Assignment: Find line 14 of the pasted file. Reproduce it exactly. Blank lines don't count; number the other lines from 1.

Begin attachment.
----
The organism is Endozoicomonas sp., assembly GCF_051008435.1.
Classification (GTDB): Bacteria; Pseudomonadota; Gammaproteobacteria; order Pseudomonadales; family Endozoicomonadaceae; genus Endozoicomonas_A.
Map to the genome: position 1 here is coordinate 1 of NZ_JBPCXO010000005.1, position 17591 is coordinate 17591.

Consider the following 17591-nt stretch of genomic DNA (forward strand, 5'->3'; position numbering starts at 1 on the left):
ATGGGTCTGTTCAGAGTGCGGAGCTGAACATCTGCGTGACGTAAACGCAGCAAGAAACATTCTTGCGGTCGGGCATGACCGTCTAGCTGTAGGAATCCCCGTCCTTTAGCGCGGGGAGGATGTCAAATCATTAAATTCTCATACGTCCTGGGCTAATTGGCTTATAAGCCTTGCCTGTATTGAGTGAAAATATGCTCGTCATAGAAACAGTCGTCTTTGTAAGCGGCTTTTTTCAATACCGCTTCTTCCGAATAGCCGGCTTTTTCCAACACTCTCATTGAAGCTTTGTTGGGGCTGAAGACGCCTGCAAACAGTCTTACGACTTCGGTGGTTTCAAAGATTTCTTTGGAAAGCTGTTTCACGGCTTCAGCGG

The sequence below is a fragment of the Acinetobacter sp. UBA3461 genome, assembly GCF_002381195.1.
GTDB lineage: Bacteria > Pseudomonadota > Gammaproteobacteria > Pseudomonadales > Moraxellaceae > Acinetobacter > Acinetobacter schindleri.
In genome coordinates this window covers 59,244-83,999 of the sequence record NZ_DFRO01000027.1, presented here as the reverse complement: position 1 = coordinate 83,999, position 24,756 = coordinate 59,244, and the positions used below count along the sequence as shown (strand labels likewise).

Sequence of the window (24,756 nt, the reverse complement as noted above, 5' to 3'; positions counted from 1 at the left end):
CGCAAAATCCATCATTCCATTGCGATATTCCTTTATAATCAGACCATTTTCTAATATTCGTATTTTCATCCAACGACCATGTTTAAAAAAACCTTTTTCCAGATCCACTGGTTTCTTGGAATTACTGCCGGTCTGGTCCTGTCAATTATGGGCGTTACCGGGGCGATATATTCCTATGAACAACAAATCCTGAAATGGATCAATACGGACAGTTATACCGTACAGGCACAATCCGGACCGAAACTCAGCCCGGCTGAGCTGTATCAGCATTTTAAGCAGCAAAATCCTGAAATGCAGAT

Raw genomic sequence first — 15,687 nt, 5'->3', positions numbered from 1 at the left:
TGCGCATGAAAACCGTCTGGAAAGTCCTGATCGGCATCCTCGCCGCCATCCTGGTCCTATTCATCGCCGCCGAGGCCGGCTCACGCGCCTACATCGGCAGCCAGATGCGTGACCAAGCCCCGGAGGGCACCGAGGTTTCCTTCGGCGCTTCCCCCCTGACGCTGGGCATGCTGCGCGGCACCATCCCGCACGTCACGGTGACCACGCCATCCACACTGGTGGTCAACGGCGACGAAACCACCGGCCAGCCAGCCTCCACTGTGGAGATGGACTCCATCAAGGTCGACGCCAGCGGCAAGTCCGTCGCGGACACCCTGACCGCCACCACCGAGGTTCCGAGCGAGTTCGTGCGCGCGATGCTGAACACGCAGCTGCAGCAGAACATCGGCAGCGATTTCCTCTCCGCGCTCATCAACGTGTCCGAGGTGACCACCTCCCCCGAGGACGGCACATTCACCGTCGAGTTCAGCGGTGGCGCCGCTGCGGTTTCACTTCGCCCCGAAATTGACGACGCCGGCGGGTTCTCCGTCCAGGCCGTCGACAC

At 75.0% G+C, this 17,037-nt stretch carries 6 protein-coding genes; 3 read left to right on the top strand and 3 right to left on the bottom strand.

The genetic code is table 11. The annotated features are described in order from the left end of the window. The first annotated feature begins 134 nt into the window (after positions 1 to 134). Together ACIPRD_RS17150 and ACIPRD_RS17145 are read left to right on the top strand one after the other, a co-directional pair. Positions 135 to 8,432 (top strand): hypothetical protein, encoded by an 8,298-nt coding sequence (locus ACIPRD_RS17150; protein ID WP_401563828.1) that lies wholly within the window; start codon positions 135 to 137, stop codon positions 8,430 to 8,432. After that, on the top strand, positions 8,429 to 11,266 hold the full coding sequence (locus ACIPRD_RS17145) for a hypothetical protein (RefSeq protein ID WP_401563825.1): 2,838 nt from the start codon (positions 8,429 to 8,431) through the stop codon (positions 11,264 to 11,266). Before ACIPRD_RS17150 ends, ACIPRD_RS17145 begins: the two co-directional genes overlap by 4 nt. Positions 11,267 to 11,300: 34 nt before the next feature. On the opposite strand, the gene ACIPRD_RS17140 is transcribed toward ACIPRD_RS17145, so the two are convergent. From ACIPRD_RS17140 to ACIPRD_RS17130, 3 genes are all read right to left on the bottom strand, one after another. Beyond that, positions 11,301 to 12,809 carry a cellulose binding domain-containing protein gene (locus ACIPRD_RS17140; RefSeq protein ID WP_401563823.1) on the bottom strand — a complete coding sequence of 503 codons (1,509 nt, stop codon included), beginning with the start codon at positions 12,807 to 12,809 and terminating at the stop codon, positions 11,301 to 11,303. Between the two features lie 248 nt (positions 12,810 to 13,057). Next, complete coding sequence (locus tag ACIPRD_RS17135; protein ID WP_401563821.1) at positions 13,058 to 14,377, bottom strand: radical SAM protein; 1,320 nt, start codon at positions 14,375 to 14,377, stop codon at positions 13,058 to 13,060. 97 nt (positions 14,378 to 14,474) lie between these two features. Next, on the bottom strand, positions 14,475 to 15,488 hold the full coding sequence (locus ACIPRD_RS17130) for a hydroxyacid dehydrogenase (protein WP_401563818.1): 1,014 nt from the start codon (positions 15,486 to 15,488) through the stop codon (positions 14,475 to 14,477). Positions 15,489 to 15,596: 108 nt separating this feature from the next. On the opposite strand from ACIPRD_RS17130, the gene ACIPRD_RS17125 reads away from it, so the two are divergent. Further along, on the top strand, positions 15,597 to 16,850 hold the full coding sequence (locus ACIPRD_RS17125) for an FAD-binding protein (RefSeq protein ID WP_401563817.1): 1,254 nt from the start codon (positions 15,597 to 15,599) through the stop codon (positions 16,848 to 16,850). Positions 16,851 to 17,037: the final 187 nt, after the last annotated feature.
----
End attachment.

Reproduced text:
The genetic code is table 11. The annotated features are described in order from the left end of the window. The first annotated feature begins 134 nt into the window (after positions 1 to 134). Together ACIPRD_RS17150 and ACIPRD_RS17145 are read left to right on the top strand one after the other, a co-directional pair. Positions 135 to 8,432 (top strand): hypothetical protein, encoded by an 8,298-nt coding sequence (locus ACIPRD_RS17150; protein ID WP_401563828.1) that lies wholly within the window; start codon positions 135 to 137, stop codon positions 8,430 to 8,432. After that, on the top strand, positions 8,429 to 11,266 hold the full coding sequence (locus ACIPRD_RS17145) for a hypothetical protein (RefSeq protein ID WP_401563825.1): 2,838 nt from the start codon (positions 8,429 to 8,431) through the stop codon (positions 11,264 to 11,266). Before ACIPRD_RS17150 ends, ACIPRD_RS17145 begins: the two co-directional genes overlap by 4 nt. Positions 11,267 to 11,300: 34 nt before the next feature. On the opposite strand, the gene ACIPRD_RS17140 is transcribed toward ACIPRD_RS17145, so the two are convergent. From ACIPRD_RS17140 to ACIPRD_RS17130, 3 genes are all read right to left on the bottom strand, one after another. Beyond that, positions 11,301 to 12,809 carry a cellulose binding domain-containing protein gene (locus ACIPRD_RS17140; RefSeq protein ID WP_401563823.1) on the bottom strand — a complete coding sequence of 503 codons (1,509 nt, stop codon included), beginning with the start codon at positions 12,807 to 12,809 and terminating at the stop codon, positions 11,301 to 11,303. Between the two features lie 248 nt (positions 12,810 to 13,057). Next, complete coding sequence (locus tag ACIPRD_RS17135; protein ID WP_401563821.1) at positions 13,058 to 14,377, bottom strand: radical SAM protein; 1,320 nt, start codon at positions 14,375 to 14,377, stop codon at positions 13,058 to 13,060. 97 nt (positions 14,378 to 14,474) lie between these two features. Next, on the bottom strand, positions 14,475 to 15,488 hold the full coding sequence (locus ACIPRD_RS17130) for a hydroxyacid dehydrogenase (protein WP_401563818.1): 1,014 nt from the start codon (positions 15,486 to 15,488) through the stop codon (positions 14,475 to 14,477). Positions 15,489 to 15,596: 108 nt separating this feature from the next. On the opposite strand from ACIPRD_RS17130, the gene ACIPRD_RS17125 reads away from it, so the two are divergent. Further along, on the top strand, positions 15,597 to 16,850 hold the full coding sequence (locus ACIPRD_RS17125) for an FAD-binding protein (RefSeq protein ID WP_401563817.1): 1,254 nt from the start codon (positions 15,597 to 15,599) through the stop codon (positions 16,848 to 16,850). Positions 16,851 to 17,037: the final 187 nt, after the last annotated feature.